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Frey's Scenario F simulation mentioned in account of the Democratic Party's tribulations

U-M Poverty Solutions funds nine projects

Dynarski says NY's Excelsior Scholarship Program could crowd out low-income and minority students

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Workshops on EndNote, NIH reporting, and publication altmetrics, Jan 26 through Feb 7, ISR

2017 PAA Annual Meeting, April 27-29, Chicago

NIH funding opportunity: Etiology of Health Disparities and Health Advantages among Immigrant Populations (R01 and R21), open Jan 2017

Russell Sage 2017 Summer Institute in Computational Social Science, June 18-July 1. Application deadline Feb 17.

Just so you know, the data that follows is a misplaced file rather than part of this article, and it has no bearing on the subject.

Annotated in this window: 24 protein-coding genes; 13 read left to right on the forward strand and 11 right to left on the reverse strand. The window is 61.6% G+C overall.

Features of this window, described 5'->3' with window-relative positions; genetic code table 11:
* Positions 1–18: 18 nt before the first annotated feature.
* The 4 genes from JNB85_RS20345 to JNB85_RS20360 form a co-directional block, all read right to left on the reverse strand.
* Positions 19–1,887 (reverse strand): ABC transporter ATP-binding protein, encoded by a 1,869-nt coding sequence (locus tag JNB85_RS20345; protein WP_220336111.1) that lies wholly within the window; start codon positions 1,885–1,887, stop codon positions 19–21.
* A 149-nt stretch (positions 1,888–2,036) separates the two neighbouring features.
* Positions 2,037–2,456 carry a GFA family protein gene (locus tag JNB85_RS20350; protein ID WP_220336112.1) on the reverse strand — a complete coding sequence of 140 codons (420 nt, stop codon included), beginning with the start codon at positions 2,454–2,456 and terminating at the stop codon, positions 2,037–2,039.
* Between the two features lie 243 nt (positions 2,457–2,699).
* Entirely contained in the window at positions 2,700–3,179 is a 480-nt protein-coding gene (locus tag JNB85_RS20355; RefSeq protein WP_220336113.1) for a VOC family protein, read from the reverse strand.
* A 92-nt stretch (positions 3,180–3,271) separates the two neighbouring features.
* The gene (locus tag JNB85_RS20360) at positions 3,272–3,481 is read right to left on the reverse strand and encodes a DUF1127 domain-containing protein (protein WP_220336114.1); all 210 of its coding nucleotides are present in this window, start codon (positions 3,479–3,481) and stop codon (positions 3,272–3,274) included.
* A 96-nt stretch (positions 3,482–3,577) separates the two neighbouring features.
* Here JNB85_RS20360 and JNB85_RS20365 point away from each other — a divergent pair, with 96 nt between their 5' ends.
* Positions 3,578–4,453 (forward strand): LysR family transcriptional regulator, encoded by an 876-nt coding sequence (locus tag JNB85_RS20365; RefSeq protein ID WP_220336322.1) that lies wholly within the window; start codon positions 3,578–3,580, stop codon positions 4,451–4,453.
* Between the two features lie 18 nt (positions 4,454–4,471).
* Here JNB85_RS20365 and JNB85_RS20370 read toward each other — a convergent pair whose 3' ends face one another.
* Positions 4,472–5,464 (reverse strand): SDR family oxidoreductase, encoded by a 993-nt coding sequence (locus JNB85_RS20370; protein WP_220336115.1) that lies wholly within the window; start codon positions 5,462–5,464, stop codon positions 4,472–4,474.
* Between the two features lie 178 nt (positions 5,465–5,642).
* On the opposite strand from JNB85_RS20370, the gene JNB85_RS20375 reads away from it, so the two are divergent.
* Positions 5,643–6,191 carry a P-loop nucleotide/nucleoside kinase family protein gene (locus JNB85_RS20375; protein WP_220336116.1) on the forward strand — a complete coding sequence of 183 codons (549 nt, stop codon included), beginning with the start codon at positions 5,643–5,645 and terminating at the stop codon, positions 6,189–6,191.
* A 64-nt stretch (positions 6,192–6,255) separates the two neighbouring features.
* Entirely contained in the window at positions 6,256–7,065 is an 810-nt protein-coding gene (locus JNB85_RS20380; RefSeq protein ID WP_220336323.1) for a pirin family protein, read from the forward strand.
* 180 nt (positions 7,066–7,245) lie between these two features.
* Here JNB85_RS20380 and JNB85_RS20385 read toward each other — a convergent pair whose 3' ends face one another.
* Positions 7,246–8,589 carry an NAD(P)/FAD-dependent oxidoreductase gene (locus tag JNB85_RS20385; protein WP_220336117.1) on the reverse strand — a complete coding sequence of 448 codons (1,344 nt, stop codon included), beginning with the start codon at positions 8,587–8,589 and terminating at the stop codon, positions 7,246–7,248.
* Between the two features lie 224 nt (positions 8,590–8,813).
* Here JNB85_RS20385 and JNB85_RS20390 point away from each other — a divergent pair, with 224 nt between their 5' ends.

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Mon, Jan 23, 2017 at noon:
Decline of cash assistance and child well-being, Luke Shaefer

Multilevel Effects of Socioeconomic Development and Family Planning Programs on Children Ever Born

Archived Abstract of Former PSC Researcher

Entwisle, B., and W.M. Mason. "Multilevel Effects of Socioeconomic Development and Family Planning Programs on Children Ever Born." American Journal of Sociology, 91, no. 3 (November 1985): 616-49.

This article describes an approach to an explanation of fertility that is sensitive to the dependence of the behavior of individuals or couples on social context and sets forth hypotheses about micro and macro determinants of children ever born (CEB). Data from 15 World Fertility Survey countries are used in a multilevel test of these hypotheses. The findings are that per capita GNP and family planning program effort affect not only country-specific average levels of CEB, but also the direction and magnitudes of the within-country effects of two micro socioeconomic variables on CEB. These findings, which are largely consistent with the hypotheses, illustrate the utility of a multilevel approach.

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